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Reviewed by Kimberlee J Benart for Readers' Favorite
If you like historical fiction with a military theme, Ever the Wayward Sky by Oliver Phipps is for you. Set in the period just after the American Civil War, it describes the travels of James Taft, a former sergeant in the Union cavalry. Having inflicted his share of death on the battlefield, James suffers from recurring nightmares. Not feeling able to return to a quiet Pennsylvania farm life, he gets on a horse and rides west, eventually ending up in Oregon. There, he’s adopted into a small band of Indians and takes a wife, finally believing that in her love and in his new life, he will find inner peace at last. But the tribal shaman warns him about a vision and James will find himself tragically lost to life once again.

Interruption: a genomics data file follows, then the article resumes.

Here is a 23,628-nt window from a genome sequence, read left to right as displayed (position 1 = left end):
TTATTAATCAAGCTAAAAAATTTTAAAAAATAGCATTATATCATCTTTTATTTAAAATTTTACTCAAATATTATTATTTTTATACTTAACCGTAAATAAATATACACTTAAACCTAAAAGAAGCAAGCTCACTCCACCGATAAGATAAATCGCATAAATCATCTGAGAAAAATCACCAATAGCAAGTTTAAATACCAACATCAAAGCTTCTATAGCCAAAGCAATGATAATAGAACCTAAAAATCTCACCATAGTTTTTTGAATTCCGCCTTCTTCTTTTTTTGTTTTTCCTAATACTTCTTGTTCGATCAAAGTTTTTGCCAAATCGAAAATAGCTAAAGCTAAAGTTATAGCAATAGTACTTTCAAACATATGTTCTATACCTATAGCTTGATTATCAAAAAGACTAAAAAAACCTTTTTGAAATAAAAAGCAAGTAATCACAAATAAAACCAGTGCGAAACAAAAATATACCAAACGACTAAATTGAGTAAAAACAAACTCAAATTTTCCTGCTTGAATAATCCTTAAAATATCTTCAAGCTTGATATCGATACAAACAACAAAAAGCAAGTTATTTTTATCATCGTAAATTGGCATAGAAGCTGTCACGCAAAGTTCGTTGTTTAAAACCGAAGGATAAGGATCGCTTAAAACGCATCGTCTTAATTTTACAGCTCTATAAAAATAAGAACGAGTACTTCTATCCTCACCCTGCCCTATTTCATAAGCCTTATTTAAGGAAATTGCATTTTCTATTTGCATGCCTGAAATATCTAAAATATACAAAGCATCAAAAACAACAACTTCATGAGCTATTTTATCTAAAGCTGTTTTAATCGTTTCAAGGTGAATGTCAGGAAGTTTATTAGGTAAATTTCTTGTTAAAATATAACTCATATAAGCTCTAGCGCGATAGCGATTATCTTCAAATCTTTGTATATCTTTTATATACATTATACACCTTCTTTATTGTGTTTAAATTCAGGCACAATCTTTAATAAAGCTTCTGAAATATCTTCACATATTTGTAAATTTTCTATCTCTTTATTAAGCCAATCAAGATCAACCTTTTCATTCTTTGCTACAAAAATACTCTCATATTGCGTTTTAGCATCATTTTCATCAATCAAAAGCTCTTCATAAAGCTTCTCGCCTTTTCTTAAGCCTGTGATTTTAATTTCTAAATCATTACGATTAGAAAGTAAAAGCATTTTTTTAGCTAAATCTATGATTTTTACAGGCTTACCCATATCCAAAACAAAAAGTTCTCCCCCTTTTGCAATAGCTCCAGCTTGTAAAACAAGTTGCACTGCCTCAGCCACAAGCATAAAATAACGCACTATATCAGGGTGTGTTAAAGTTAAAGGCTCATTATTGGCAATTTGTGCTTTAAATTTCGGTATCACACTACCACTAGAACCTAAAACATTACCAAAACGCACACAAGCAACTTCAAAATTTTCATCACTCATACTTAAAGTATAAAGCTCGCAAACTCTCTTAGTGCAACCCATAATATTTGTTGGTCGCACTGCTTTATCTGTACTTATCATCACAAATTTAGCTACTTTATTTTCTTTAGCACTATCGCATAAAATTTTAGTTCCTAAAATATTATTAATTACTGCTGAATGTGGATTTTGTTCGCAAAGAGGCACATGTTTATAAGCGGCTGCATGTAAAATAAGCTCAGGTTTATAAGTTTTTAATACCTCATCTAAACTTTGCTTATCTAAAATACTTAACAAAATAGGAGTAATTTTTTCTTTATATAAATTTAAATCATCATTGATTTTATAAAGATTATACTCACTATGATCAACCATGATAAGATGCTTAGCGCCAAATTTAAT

In Ever the Wayward Sky, Phipps gives us a protagonist who can’t easily get past the death and violence of war simply because it’s declared over. There are too many ghosts, and the near-death intensity of the battlefield is still too palpable. Phipps conveys the anguish that James experiences in a masterful and very believable way. There are spots where I found the narrative a little slow. That said, the plot moves from one setting to another at a good pace and is thoroughly engaging as it unfolds and reveals unexpected twists and turns. “We cannot claim our destiny,” James’ Indian father-in-law advises him. “We can only live the best way possible and do the best we can with what comes our way.” A moving and thoughtful tale.